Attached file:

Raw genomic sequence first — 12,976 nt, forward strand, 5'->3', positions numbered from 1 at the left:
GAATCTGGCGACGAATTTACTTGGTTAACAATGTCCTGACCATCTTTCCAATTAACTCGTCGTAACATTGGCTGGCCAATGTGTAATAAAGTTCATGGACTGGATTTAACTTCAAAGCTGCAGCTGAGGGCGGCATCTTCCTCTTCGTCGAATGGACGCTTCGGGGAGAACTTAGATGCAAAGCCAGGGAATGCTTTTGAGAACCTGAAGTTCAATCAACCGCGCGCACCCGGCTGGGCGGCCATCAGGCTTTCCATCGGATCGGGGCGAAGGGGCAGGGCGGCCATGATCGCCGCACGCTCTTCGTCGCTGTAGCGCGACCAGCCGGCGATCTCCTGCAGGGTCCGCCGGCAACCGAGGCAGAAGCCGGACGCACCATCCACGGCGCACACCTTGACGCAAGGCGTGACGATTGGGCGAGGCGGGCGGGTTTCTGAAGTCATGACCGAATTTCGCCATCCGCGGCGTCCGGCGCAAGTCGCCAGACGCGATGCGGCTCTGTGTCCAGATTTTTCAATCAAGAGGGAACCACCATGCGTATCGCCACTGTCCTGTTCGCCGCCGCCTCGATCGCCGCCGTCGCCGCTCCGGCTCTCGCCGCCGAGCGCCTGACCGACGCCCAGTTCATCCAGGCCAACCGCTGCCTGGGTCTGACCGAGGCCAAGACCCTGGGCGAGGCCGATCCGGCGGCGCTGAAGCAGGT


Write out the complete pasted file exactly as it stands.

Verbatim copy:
Raw genomic sequence first — 12,976 nt, forward strand, 5'->3', positions numbered from 1 at the left:
GAATCTGGCGACGAATTTACTTGGTTAACAATGTCCTGACCATCTTTCCAATTAACTCGTCGTAACATTGGCTGGCCAATGTGTAATAAAGTTCATGGACTGGATTTAACTTCAAAGCTGCAGCTGAGGGCGGCATCTTCCTCTTCGTCGAATGGACGCTTCGGGGAGAACTTAGATGCAAAGCCAGGGAATGCTTTTGAGAACCTGAAGTTCAATCAACCGCGCGCACCCGGCTGGGCGGCCATCAGGCTTTCCATCGGATCGGGGCGAAGGGGCAGGGCGGCCATGATCGCCGCACGCTCTTCGTCGCTGTAGCGCGACCAGCCGGCGATCTCCTGCAGGGTCCGCCGGCAACCGAGGCAGAAGCCGGACGCACCATCCACGGCGCACACCTTGACGCAAGGCGTGACGATTGGGCGAGGCGGGCGGGTTTCTGAAGTCATGACCGAATTTCGCCATCCGCGGCGTCCGGCGCAAGTCGCCAGACGCGATGCGGCTCTGTGTCCAGATTTTTCAATCAAGAGGGAACCACCATGCGTATCGCCACTGTCCTGTTCGCCGCCGCCTCGATCGCCGCCGTCGCCGCTCCGGCTCTCGCCGCCGAGCGCCTGACCGACGCCCAGTTCATCCAGGCCAACCGCTGCCTGGGTCTGACCGAGGCCAAGACCCTGGGCGAGGCCGATCCGGCGGCGCTGAAGCAGGT